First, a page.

What is a “Career Persona,” and why do you need one? Why can’t you just be yourself, your whole self, and nothing but yourself? Because, to quote Sweet Brown from the popular YouTube video, “ain’t nobody got time for that!”
As I’ve mentioned in previous posts (such as my most recent tribute to resume attractiveness, The YARD Test) the kind of person who will read your resume – for the purpose of this article, we’ll call them the “hiring body” – probably reads A LOT of other resumes. And if I may get just a little bit real here for a second, 90% of those resumes probably contain a list of qualifications equal to – or at least extremely similar to – yours.
Unless of course you’re special in some way that has nothing to do with the job you’re applying for, like your name is Bruce Wayne or Tony Stark, and you’re not just a business person but also a billionaire-playboy-philanthropist. (In which case, I can’t help but ask, why are you even applying for a job, man? Go get a hobby! Fight some crime or something.)
For most of us mere mortals, standing out in the job market isn’t easy. It’s not because we aren’t skilled, or personable, or interesting as human beings. It’s simply because, most people who are out there searching for jobs are just as human as we are.
Which is why, in the job market, appealing to a hiring body’s human sensibilities helps you not at all. Seriously, I’ve been in the position of having to weed people out and choose the most-suited candidate for years, and I can tell you I am not a heartless person. But after culling through the fiftieth-or-so cover letter explaining how great the job candidate is, or how badly he or she wants or needs the job, my eyes start to roll around in my head and I start seriously looking for reasons not to keep reading.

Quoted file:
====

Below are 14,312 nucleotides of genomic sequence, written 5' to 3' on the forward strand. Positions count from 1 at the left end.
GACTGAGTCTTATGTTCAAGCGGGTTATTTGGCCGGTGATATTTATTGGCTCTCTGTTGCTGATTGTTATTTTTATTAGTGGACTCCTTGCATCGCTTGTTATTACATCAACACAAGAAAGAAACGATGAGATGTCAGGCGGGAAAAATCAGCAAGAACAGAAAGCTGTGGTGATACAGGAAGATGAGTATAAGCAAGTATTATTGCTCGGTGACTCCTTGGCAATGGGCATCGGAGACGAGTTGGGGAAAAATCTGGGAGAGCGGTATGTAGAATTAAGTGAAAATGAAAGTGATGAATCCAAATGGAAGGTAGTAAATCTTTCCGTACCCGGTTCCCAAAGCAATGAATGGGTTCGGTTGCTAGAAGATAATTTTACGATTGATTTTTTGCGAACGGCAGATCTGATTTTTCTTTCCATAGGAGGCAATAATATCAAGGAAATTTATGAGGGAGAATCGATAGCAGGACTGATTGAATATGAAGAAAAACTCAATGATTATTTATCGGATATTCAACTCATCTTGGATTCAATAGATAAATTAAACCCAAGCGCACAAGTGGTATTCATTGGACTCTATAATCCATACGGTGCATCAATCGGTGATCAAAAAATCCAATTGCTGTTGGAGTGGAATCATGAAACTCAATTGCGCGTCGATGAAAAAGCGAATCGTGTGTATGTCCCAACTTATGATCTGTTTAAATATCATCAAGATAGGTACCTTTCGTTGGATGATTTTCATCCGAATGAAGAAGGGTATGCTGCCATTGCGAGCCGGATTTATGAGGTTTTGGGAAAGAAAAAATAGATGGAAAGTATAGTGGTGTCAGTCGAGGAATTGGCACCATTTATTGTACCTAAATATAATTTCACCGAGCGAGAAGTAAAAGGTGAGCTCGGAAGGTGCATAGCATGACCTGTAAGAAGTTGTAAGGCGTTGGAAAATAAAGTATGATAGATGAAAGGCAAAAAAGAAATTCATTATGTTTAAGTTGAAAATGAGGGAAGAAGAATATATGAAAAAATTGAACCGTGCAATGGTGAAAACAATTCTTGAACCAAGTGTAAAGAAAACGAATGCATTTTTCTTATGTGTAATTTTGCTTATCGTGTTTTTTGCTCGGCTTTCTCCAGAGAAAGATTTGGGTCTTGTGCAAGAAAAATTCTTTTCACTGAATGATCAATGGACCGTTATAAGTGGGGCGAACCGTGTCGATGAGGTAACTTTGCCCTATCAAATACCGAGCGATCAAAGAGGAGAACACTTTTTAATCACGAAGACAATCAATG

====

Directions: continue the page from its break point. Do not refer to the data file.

We get it. You’re complex. The Joker killed your parents, and now you’re emotionally damaged. But that’s not going to WOW me into giving you a job.
Here’s what will wow me into giving you a job:
I am THE BATMAN. You don’t need to know my life story, or how I came to be where I am today. All you need to know is that I am the masked crusader who will fulfill all of your crime-fighting needs, and more.
I am skilled in all possible forms of martial arts, including but not limited to: karate, Jiu-Jitsu, Mao-tai, kick boxing, hand-to-hand combat and fencing. I studied for three years under the infamous Ra’s al Ghul in Tibet, and single-handedly escaped The Pit without the use of a rope. I also defeated Bane by kicking him and punching him many times in the face. In my current position, I save the city of Gotham on a daily basis, and I can provide very impressive character references which include Commissioner Gordon and District Attorney Harvey Dent. My weaknesses include brunettes with foreign accents. (Just kidding, don’t put your weaknesses on a resume, Batman.)
Coherence, a.k.a. Tying it All Together in a Neat Little Bow. (SHA-WING!)
Because of the aforementioned qualifications – and because, lest you forget, in my earlier cover letter I proved that I am both thorough and resourceful by researching your company’s mission statement and pointing out how my career persona could augment many of your overall goals – I can categorically state that I am the ideal candidate for this position.
VIP: Notice that the final statement is bold and uncompromising. Essentially, your career persona should be everything you aspire to be.
You know that saying, “Dress for the job you want”? The same goes for your actions. Act like the job is yours, like you deserve it, because attitude is 90% of the battle. Your career persona shouldn’t beg to be considered. It should kick the door open—metaphorically speaking—and swagger in with its head held high, instantly making all the other job candidates pale in comparison.
I know it sounds crazy, but it works. Why does it work? Because until you’re hired, in the mind of the hiring body, you aren’t a person. You’re a job candidate, a symbol of a potential risk or benefit. When it comes to symbols, simplicity stands out. It’s bold. It’s memorable.
So don’t be the Bruce Wayne. BE THE BATMAN.
Note: This article was originally written by Veronica Park for CornOnTheJob.com, as part of an ongoing series on job seeking and resume building.